#15 - March 24, 2012, 09:22 AM
Ellen Ramsey
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Hooray! Congratulations to you!
#16 - March 24, 2012, 05:46 PM
HIGH TIDE FOR HORSESHOE CRABS (Charlesbridge, 2015)

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That's wonderful news, Ellen!  Congratulations!  And have fun writing the story.   :partytime
#17 - March 24, 2012, 07:23 PM

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Congratulations. It sounds like a fun re-told tale assignment!
#18 - March 25, 2012, 05:27 AM

Thrilled that Sylvan Dell is looking for folktale related material. Thanks for the heads up, though I'm a wee bit late to the party.
#19 - May 10, 2012, 10:07 AM
Thomas Jefferson & the Mammoth Hunt 2018
Dumpling Dreams, 2017
Magic for Sale,  2017
Pia Piratissima 2014
Victricia Malicia, 2012

Kitty Griffin's workshop on Folktales, Fairy Tales, and Legends at the NJ SCBWI conference was superb. For more info, check out her website--http://www.kittygriffin.com/  Also, her books The Ride: The Legend of Betsy Dowdy and Cowboy Sam and Those Confounded Secrets are exciting and great fun to read.
#20 - June 17, 2012, 04:52 PM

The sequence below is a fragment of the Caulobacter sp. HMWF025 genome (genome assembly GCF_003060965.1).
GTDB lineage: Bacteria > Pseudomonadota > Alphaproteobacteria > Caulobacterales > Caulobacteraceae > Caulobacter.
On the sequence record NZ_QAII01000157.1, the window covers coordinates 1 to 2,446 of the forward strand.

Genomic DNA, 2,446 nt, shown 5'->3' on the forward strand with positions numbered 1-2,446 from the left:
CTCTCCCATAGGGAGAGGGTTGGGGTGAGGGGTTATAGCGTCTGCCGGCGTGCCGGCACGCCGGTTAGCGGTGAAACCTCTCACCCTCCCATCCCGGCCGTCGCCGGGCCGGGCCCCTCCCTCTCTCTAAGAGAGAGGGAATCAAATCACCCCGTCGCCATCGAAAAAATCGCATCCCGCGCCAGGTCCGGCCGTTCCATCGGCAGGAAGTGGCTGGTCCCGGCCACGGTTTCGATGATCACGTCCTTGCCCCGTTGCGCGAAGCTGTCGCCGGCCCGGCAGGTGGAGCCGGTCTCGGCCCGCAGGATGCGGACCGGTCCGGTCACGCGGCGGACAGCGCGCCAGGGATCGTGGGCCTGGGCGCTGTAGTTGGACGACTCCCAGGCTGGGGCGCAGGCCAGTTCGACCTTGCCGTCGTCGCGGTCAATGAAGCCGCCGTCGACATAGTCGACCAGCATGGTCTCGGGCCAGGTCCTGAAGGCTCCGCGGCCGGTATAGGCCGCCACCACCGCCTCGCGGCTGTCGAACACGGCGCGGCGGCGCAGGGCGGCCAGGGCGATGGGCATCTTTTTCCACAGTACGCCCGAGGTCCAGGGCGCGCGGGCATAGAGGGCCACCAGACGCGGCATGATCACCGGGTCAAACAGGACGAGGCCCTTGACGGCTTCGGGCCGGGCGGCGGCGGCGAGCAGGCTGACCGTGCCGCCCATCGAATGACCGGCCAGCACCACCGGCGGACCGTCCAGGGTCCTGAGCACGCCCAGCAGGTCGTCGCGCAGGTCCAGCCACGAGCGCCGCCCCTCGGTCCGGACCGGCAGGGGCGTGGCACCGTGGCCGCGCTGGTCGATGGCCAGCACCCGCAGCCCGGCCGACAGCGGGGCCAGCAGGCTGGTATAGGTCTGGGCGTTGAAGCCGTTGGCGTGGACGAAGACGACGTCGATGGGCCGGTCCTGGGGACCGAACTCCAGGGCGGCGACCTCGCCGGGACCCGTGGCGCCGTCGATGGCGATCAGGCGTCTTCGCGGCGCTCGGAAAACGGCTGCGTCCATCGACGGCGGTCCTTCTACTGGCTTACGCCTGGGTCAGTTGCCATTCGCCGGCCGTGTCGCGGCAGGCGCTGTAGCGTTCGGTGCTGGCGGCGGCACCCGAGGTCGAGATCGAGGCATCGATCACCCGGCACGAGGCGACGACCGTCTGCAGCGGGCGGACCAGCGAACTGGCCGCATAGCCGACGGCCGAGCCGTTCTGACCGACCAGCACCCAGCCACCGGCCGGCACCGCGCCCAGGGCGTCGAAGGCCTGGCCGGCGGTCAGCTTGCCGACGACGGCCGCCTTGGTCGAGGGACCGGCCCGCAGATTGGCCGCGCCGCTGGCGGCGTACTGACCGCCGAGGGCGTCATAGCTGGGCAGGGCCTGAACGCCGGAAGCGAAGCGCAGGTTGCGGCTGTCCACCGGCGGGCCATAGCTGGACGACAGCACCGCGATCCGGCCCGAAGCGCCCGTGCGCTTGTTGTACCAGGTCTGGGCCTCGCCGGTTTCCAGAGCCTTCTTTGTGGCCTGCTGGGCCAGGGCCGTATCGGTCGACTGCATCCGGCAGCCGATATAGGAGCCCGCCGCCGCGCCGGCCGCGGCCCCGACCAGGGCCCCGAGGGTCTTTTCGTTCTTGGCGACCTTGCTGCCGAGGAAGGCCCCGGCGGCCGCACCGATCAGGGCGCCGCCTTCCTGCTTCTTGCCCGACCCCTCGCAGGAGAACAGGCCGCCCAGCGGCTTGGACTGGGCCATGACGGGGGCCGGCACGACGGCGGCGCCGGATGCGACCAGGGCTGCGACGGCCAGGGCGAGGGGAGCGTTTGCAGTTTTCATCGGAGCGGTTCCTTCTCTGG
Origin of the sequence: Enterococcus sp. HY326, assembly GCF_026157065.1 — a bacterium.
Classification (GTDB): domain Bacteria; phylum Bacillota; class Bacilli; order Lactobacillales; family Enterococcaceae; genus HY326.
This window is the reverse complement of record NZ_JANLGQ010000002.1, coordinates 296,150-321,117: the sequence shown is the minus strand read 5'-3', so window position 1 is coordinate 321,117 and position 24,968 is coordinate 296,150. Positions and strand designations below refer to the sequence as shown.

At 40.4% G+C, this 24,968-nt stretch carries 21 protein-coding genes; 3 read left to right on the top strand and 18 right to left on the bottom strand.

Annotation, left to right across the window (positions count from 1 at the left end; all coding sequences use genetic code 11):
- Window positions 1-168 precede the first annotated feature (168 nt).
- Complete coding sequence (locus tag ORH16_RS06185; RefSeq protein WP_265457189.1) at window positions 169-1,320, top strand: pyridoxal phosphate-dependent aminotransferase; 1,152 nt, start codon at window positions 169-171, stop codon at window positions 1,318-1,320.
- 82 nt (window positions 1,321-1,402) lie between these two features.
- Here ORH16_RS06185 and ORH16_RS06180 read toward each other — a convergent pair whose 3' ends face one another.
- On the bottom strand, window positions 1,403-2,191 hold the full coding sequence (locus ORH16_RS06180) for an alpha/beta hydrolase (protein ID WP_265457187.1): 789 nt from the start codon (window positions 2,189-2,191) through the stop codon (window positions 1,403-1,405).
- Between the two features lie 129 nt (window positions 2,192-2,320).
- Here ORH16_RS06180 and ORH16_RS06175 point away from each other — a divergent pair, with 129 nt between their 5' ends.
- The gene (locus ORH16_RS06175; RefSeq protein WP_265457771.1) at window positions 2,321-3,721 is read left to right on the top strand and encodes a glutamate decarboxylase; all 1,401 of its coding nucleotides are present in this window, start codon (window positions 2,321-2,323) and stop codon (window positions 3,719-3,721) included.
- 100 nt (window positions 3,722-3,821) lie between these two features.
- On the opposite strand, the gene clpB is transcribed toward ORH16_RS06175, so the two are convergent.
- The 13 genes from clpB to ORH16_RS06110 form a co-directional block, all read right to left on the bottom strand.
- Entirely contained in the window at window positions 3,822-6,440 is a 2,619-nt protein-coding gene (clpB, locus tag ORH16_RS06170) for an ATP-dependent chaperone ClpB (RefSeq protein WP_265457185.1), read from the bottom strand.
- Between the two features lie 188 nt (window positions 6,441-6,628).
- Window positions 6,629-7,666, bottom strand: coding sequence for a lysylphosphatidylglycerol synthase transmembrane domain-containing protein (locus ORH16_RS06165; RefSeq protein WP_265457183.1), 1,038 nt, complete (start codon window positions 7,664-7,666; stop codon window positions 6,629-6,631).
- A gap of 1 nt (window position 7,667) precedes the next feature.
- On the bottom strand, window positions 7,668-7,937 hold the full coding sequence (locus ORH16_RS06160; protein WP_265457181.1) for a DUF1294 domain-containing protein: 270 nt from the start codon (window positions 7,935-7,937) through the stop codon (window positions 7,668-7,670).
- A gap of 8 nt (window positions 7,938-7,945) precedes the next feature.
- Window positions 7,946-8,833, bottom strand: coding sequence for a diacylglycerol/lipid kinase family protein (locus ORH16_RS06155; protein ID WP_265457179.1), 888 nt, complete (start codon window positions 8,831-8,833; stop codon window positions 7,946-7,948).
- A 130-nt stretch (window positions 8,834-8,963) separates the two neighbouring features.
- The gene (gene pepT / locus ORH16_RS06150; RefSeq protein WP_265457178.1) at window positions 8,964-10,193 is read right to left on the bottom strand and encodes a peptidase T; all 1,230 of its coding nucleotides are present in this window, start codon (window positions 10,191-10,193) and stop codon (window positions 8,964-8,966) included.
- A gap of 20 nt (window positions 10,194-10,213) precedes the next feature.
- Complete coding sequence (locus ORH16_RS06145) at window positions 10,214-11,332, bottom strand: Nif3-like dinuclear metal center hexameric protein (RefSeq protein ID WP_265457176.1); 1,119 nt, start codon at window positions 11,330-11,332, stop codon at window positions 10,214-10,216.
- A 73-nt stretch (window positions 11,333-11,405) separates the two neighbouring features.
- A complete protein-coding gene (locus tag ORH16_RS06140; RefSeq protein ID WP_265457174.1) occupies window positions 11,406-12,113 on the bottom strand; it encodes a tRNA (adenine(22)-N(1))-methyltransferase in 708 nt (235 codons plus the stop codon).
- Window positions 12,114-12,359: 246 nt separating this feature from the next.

Ellen Ramsey
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Wow, Ellen--Highlights and Appleseeds!  Congratulations!  I have retold tale submission at Charlesbridge, so I'd appreciate any crossed fingers.  It's a retelling of the Gingerbread Man as Biscochito Man, after our official New Mexico state cookie.  Thanks to all for the helpful resources here.
#21 - June 17, 2012, 06:40 PM

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Bookmarking this excellent thread for future use. I've retold a couple of folktakes for educational companies, and really enjoy it. Thanks for the info on Sylvan Dell. They make lovely books.

Congratulations, Mrs. Bear, on the acceptances!!! Please post again when they appear, so that we can go check them out.
Vijaya
#22 - June 18, 2012, 11:29 AM
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Great thread! Bumples Magazine published my re-telling of a folktale.
#23 - August 16, 2012, 07:14 AM
MIND YOUR MONSTERS (Sterling, 2015)
HYPNOSIS HARRY (Sky Pony, 2016)
LUCY LOVES SHERMAN (Sky Pony, 2017)

Hi Crooked Brook--What's the name of your folktale in Bumples and which issue did it appear in?
#24 - September 02, 2012, 02:01 PM
Ellen Ramsey
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It was in the April 2012 issue - It's called Takumba the Greedy Turtle. The story explains how the turtle came by his cracked shell. :) Thank you for asking!
#25 - September 02, 2012, 05:05 PM
MIND YOUR MONSTERS (Sterling, 2015)
HYPNOSIS HARRY (Sky Pony, 2016)
LUCY LOVES SHERMAN (Sky Pony, 2017)

How the turtle came by his cracked shell--that's a question that my daughter never asked when she was in her "a question every minute" phase. But I'm eager to find out the answer.
#26 - September 15, 2012, 03:42 PM
Ellen Ramsey
twitter: @SowingIdeas
www.EllenLRamsey.com